Key Tasks for December
- grass growth will have slowed down, but certainly not stopped altogether, so you should continue to cut weekly, ensuring that you take no more than a third off in any one cut
- a cylinder mower may still be used, but it is more likely that a rotary mower will serve you better
- box clippings to avoid the spread of disease
- remove leaves and other debris as soon as possible – a rotary mower does a good job
Keep surface clean with regular sweeping and brushing
Remove any algae and moss from surface. Sand filled systems require regular brushing to maintain manufacturer’s recommendations on sand levels and pile heights
American Fast Dry courts
- keep surface clean, rolling to consolidate surface
- levelling and brushing of fast dry materials, brushing to clean lines
- carry out regular sweeping and brushing to restore playing levels
- topdress any hollows or damaged areas
- carry out regular sweeping and brushing
- repair any hollows or damaged areas
With many clubs allowing and, indeed encouraging, play on their artificial surfaces through the winters months (when weather conditions allow) it is imperative that these courts are completely free from moss, algae, leaves or anything else that might pose a slip hazard.
Remember – that the sun is at its lowest in December and daylight hours are at their shortest, so any shade problems you have will be exacerbated. These areas tend to take longer to warm up and dry out which, in turn, may affect maintenance operations and playability.
Other Key Tasks
- repair and maintain fence lines
- cut back any hedges and trees and prune shrubs
- take down and store all tennis equipment, ensuring that it is clean and dry before doing so
- repair/update equipment as necessary
Looking ahead to December, we are fast approaching the festive season, and for many this can be a time of reflection. Unfortunately, this will undoubtably be a break from a ‘normal’ Christmas period, with new lockdown restrictions now in place and a return to the national tier system. We will, however, take this in our stride and make the most of the circumstances, as we have done throughout this year and adapting as best we can. I’m sure as many people look back over this year, there will be a mixture of emotions, both personally and professionally, with everyone having their own individual circumstances to manage and deal with.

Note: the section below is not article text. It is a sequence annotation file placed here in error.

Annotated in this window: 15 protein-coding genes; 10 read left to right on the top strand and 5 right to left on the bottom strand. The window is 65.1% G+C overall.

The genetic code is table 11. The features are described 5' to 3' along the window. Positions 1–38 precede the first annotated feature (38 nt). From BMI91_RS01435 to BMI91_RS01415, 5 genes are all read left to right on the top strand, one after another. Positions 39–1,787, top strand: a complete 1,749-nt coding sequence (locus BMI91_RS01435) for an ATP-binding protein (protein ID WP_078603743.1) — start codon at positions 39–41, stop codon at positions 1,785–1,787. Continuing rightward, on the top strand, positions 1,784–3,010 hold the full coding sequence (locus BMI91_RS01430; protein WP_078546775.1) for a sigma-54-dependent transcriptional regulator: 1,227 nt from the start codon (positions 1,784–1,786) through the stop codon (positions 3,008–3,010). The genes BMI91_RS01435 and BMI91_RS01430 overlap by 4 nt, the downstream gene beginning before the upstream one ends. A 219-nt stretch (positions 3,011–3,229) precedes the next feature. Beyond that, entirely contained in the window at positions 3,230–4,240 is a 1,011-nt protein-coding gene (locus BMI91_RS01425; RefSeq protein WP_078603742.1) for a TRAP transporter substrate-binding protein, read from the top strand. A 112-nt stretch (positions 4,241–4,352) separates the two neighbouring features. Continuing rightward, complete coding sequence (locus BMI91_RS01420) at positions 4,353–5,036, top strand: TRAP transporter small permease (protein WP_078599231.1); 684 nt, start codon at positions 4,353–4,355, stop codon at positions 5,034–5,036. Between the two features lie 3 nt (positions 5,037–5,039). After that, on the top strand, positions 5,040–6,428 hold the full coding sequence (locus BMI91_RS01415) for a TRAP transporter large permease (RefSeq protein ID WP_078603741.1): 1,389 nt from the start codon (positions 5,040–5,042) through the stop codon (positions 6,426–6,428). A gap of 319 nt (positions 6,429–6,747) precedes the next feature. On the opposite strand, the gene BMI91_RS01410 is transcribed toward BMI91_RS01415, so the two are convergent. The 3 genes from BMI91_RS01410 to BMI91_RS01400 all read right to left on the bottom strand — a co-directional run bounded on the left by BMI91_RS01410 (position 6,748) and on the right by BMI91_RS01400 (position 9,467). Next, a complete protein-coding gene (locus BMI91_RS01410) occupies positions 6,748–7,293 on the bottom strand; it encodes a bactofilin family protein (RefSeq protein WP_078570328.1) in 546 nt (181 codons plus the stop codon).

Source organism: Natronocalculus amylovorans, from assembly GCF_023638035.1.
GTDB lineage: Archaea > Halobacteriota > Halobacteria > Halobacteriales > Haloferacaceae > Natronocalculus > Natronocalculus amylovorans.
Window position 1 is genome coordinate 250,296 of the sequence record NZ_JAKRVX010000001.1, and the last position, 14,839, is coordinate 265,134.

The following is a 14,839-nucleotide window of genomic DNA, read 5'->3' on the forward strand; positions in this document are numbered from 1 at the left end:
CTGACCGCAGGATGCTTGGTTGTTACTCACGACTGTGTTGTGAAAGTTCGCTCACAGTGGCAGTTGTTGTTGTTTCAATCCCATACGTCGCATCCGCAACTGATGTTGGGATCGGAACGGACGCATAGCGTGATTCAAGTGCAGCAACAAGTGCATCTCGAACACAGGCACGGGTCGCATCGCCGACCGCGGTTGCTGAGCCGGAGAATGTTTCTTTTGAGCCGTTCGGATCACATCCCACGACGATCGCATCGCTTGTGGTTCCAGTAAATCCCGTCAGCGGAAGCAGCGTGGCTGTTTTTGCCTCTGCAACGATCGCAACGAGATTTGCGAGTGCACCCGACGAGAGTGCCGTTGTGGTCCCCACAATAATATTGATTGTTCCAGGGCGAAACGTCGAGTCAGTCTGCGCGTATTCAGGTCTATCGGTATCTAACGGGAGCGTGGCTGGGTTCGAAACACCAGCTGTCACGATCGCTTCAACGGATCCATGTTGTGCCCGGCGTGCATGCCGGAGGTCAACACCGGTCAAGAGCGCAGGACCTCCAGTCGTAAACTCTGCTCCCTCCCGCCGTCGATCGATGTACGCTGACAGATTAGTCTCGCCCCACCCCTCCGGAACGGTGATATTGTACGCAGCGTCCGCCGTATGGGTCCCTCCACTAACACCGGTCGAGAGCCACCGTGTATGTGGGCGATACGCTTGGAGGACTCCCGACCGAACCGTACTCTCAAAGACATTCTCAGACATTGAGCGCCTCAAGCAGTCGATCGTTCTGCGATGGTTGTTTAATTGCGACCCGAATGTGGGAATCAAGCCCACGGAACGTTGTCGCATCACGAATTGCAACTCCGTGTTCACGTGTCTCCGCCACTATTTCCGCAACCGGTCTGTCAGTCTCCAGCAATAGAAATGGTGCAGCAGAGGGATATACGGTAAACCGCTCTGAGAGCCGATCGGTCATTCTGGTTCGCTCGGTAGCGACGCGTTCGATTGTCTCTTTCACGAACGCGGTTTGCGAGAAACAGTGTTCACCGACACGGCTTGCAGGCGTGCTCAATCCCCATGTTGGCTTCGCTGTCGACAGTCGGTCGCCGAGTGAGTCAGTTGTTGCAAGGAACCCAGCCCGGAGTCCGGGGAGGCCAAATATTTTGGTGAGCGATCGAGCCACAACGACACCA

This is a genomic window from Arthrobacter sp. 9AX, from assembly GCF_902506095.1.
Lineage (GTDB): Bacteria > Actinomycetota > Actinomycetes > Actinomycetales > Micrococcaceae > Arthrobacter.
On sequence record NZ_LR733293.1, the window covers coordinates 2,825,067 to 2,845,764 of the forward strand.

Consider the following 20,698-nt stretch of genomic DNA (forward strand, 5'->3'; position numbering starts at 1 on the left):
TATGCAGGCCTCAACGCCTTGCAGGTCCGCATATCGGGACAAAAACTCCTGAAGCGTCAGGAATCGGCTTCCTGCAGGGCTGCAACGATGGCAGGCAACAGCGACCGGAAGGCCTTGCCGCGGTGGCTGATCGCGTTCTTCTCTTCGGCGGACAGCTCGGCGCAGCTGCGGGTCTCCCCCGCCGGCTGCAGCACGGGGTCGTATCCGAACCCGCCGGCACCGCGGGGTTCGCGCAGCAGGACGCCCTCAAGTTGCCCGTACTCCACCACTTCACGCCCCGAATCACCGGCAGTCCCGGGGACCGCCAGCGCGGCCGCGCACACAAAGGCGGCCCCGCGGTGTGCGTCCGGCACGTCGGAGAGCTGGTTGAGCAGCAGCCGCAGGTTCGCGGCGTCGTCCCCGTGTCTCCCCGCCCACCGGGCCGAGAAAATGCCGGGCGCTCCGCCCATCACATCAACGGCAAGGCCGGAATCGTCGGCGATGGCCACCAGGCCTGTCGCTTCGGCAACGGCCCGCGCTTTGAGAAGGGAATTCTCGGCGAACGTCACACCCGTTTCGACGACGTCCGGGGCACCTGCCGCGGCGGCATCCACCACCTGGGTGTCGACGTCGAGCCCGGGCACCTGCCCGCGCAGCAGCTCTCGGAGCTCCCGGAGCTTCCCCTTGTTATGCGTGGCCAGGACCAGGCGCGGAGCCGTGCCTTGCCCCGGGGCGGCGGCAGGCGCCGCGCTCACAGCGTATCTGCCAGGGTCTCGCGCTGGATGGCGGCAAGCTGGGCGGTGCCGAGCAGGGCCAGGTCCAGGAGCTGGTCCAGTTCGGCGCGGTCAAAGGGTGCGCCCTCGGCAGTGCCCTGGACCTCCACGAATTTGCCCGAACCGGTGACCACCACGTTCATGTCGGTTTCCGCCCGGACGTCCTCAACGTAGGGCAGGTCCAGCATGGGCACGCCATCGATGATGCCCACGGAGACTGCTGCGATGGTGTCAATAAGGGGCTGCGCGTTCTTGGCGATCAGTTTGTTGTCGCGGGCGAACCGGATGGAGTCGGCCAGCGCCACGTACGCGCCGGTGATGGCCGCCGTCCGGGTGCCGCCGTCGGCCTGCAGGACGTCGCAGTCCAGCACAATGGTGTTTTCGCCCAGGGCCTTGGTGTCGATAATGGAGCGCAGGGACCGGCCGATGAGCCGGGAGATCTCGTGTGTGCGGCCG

Early December looks forecast to continue much on the same path as November with moderate conditions for the time of year of both temperature and rainfall. This does look like it will break around halfway through the month, making way for some more unsettled weather and a higher volume of rainfall. Those who have had staffing levels at full capacity through the last lockdown will have hopefully been able to make good progress with any project work planned. We have again seen mild temperatures in the run-up to the end of the year, with conditions in November not being too dissimilar to what you would expect in October. As noted in November’s diary, this means careful management is needed.
One of the main challenges that still remains is the management of fungal diseases throughout this period, such as Microdochium nivale (previously known as Fusarium patch). November is typically a high-pressure month and, although mild conditions can increase the disease pressure at times, it can also mean that there is still the opportunity of achieving some recovery from any outbreaks that occur with some new growth. As we move into December, with temperatures decreasing, albeit quite slowly, the amount of recovery that is achievable is also going to decrease. Turf managers will need to utilise the timing of any plant health promoting or plant protection product applications. Prevention is certainly better than the cure with the chemistry that is currently available in the market.